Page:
11 March 2024

Learning for careers

Knowing about the preferences, needs, and wishes of young people is an important precondition to successful career guidance policies and services. The European Training Foundation (ETF) and the UNICEF Europe and Central Asia Regional Office (ECARO), in collaboration with young people, conducted polls and held focus groups to understand the needs…, Instead, young respondents painted a picture of a shockingly high level of limited to no access to guidance. Current services are focused on a traditional approach, consisting of interest, personality trait, and aptitude testing, providing information that aims to match learning and job opportunities. However, these services occur at specific…, ‘What I do not know, I cannot like’: Young people are seeking practical experience, Young people participating in polls and focus groups overwhelmingly showed a preference for practical experience, out-of-the classroom opportunities, and skills generated outside the traditional school curriculum. Such experiential learning increases the relevance of academic learning for their lives and their future, enabling them to better…, Traditional methods of career guidance are outpaced by preference for online tools, When asked where they get their information and support when choosing a future profession, more than half of the respondents chose “Internet searches, websites” (56.7 per cent), followed by “Social media, chat rooms/message boards, online tutorials” (38.7 per cent), and “Parents” (32.5 per cent) and “Friends” (32.0 per cent), with limited…, Young people want a profession that matches their skills and interests, Overwhelmingly, young people wish for a profession that matches their skills and interests; however, they are very concerned about skills mismatch and working conditions that do not allow for such alignment. Respondents stressed the importance of life and career management skills to support their emotional development and personal growth; they…, Career aspirations of young people remain limited to traditional careers, In line with other research, respondents showed a limited scope of career aspirations, with traditional careers such as teachers, doctors, or nurses being predominant. This finding is deeply concerning, as it highlights how the current state of career guidance does little to broaden the scope of career aspirations and how it has failed to showcase…, Educational aspirations of young people mirror parental and societal expectations, Over eight-in-ten respondents said that they intend to complete some level of tertiary education (81.9 per cent), showing extremely high expectations that may not necessarily align with either labor market or skill needs. Moreover, a preference for tertiary education tends to ignore the opportunities provided by vocational education and training (…, Many young Ukrainians lack access to career guidance services, Career guidance systems require a special focus on young Ukrainians. There are many young Ukrainians, both in Ukraine (including displaced persons) and abroad, that lack access to guidance services. More active outreach is needed, both face-to-face and online, as well as more holistic online services for self-help and self-learning. Personal…, Learning for Careers What kinds of career guidance and career education services do young people want in Europe and Central Asia? 2024 United Nations Childrens Fund (UNICEF) and European Training Foundation (ETF) Front Cover: @UNICEF/Romania/Adrian Ctu Design and Layout: Rec Design Editing: Formato Verde The contents of this report do not…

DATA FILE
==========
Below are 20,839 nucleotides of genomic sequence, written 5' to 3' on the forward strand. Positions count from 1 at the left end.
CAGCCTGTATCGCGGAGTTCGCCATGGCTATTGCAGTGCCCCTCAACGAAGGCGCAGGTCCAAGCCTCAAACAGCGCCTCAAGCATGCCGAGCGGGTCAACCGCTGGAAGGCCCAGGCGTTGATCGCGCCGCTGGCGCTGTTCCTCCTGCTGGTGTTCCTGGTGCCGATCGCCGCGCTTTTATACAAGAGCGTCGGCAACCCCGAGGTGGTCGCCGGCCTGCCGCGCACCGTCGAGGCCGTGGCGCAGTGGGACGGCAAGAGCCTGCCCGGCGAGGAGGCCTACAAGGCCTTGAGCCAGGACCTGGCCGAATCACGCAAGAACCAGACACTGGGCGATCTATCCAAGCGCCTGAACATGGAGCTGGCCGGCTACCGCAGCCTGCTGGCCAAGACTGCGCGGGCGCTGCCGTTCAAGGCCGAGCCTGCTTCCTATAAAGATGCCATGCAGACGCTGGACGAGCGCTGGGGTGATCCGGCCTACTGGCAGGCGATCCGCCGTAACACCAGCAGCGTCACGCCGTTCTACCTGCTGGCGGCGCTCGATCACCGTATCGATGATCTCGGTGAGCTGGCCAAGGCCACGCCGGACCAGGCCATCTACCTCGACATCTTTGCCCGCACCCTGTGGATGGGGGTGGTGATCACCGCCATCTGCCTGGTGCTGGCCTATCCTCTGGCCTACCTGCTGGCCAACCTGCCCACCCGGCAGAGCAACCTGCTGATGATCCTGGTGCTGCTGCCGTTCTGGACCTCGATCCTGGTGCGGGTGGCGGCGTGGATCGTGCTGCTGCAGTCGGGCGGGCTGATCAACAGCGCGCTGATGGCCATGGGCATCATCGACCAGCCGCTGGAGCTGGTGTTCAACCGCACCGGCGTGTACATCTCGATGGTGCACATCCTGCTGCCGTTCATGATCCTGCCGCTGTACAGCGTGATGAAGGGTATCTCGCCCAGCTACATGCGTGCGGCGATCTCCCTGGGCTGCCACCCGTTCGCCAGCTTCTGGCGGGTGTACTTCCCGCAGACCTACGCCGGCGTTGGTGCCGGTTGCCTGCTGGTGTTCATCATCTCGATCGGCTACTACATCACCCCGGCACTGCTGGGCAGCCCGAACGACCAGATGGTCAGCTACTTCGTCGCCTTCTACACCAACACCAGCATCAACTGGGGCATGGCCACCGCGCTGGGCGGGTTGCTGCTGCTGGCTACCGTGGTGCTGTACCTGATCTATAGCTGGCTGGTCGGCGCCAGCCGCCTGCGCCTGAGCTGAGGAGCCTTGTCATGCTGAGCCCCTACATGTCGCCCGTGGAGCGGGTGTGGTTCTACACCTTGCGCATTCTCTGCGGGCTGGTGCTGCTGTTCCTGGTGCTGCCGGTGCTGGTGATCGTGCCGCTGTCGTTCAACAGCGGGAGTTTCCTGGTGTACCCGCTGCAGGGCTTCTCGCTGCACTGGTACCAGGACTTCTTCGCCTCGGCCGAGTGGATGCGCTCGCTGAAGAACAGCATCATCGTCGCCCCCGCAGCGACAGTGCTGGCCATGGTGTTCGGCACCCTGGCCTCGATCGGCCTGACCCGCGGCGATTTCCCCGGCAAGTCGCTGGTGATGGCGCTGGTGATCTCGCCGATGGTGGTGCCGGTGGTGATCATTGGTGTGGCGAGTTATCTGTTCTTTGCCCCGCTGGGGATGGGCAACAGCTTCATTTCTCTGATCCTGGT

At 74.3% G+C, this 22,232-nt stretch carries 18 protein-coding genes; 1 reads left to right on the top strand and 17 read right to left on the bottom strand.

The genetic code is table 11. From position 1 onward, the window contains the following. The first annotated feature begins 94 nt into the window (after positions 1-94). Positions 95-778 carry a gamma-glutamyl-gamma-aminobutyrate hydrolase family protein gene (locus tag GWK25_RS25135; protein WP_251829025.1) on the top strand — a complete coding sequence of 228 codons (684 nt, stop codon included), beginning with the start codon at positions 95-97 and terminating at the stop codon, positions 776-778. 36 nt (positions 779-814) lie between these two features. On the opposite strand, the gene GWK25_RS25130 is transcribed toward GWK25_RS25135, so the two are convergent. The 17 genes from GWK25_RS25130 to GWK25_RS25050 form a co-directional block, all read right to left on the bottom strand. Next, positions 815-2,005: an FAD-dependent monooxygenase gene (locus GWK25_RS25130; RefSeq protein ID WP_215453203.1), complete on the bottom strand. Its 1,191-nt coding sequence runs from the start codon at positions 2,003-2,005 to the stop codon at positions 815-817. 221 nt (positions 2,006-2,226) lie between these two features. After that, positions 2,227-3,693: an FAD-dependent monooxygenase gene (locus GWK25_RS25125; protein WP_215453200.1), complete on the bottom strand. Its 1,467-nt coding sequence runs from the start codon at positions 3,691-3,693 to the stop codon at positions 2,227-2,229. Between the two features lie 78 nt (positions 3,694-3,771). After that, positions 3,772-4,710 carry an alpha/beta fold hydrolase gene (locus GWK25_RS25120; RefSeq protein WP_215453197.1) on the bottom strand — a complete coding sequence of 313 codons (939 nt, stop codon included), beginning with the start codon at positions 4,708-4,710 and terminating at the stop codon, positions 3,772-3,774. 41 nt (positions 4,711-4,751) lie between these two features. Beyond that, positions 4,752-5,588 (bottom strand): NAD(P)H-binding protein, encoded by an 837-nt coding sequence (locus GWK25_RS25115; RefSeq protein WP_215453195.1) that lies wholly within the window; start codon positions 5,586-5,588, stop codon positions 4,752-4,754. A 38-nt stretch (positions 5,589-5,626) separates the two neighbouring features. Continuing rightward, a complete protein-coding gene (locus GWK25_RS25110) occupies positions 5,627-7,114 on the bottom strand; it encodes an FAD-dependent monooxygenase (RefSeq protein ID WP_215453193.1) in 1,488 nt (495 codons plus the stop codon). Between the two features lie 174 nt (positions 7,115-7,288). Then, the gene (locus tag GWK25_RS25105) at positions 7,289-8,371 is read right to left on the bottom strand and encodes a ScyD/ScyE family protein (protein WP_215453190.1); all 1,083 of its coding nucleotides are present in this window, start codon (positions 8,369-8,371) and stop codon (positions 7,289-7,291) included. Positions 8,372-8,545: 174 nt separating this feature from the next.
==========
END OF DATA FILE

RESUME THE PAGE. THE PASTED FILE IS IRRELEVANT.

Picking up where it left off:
20 September 2021

How to talk to your friends and classmates about COVID-19 and school reopening?